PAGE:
This week I performed for the first time in a large group since the COVID shutdown in March 2020. It was exhilarating to feel the sound around me and feel the intensity of dozens of individuals working together towards a common goal. Also this week I dug into some tangos and cuban melodies with my heart on my sleeve. As I return to more frequent in person concerts after what ended up being the largest break in my performing career due to COVID cancellations, I am able to begin to integrate the powerful lessons from the past 16 months.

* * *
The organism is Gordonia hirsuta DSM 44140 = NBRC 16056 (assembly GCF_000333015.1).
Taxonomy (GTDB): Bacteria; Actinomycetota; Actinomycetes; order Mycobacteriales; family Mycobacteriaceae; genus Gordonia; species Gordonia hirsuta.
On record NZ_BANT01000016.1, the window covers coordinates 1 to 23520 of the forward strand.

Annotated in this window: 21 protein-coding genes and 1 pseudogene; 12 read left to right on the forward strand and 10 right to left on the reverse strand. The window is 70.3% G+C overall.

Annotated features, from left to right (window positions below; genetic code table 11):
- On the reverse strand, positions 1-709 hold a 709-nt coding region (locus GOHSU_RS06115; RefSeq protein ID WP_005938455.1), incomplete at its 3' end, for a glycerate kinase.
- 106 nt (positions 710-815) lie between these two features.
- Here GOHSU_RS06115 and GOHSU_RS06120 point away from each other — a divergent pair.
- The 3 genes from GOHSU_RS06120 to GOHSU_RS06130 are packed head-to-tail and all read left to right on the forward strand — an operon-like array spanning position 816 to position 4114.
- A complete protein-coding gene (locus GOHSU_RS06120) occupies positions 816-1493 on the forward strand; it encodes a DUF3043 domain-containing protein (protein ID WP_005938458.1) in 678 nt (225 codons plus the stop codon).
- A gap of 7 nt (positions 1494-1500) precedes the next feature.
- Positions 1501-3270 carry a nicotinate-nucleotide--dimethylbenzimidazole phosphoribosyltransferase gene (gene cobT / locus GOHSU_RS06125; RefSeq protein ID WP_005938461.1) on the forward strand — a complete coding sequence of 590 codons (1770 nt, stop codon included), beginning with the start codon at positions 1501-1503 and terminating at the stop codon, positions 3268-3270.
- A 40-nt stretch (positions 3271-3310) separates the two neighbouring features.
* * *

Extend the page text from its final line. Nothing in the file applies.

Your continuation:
In 2020 cancelled concerts meant losing a sense of meaning in my life, and lots of free time to ponder. My dreams were filled with images of my cello or bow broken or rotting, anxious dreams where I was asked to go on stage but couldn’t find my cello or I had not practiced. As I moved through the grieving process with as much trust and presence as I could to the feelings of loss, I oscillated between sadness and long moments or even days of deep surrender into presence into the simple act of being. I allowed myself to enter into a grief process that stretched back through much of my life, where music had filled a space where human love was absent, to take a look at the shadow of my music making and any attachment that did not come from love. I worked to reclaim a belonging to myself beyond all external striving and identity as a musician.